8. The system of claim 7, wherein said plurality of active antenna element columns are disposed as inner columns of said antenna array and said plurality of passive antenna element columns are disposed as outer columns of said antenna array.
9. The system of claim 7, wherein said plurality of active antenna element columns comprises four active antenna element columns.
10. The system of claim 7, wherein said plurality of passive antenna element columns comprises four passive antenna element columns.
11. The system of claim 7, wherein a number of columns of both said plurality of active antenna element columns and said plurality of passive antenna element columns is the same.
12. The system of claim 7, wherein spacing between each antenna element column of said plurality of active antenna element columns and said plurality of passive antenna element columns is substantially the same.
13. An antenna system for providing multiple signals throughout a desired area comprising:
an array of antenna elements including a plurality of active antenna elements disposed in a predetermined configuration, and a plurality of parasitic antenna elements disposed in a predetermined configuration, wherein said predetermined configuration of the parasitic antenna elements corresponds to said predetermined configuration of the active antenna elements to thereby provide substantially symmetric current distribution in said array of antenna elements; and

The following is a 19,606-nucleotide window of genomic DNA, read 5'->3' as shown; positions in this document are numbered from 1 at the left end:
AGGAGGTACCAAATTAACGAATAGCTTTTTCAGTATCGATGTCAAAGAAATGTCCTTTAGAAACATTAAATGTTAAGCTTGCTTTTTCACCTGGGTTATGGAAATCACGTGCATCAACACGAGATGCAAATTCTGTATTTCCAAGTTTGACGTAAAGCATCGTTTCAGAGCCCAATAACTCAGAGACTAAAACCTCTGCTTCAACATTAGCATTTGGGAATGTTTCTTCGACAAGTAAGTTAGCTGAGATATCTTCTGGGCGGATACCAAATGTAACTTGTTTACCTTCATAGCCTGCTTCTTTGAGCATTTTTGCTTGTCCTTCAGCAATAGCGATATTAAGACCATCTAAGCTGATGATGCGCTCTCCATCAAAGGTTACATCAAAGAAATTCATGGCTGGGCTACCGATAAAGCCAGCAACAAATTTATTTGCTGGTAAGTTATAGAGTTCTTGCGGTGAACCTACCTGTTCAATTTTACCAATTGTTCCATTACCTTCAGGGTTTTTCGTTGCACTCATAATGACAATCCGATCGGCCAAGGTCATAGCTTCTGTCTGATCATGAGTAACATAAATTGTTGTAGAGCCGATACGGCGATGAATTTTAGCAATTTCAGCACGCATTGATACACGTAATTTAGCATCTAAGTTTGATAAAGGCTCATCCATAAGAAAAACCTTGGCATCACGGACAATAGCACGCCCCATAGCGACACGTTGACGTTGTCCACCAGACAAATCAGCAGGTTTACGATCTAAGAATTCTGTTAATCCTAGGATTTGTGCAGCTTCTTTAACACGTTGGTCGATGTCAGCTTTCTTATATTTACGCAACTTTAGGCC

a signal feed network coupled to said active antenna elements having at least one signal interface associated with a first antenna beam configuration and at least one signal interface associated with a second antenna beam configuration, wherein a beam width of said first beam configuration is different from that of said second antenna beam configuration.
14. The system of claim 13, wherein said signal feed network is adapted to combine signals for radiation within antenna beams having said first antenna beam configuration and introducing a signal loss of less than 1 dB.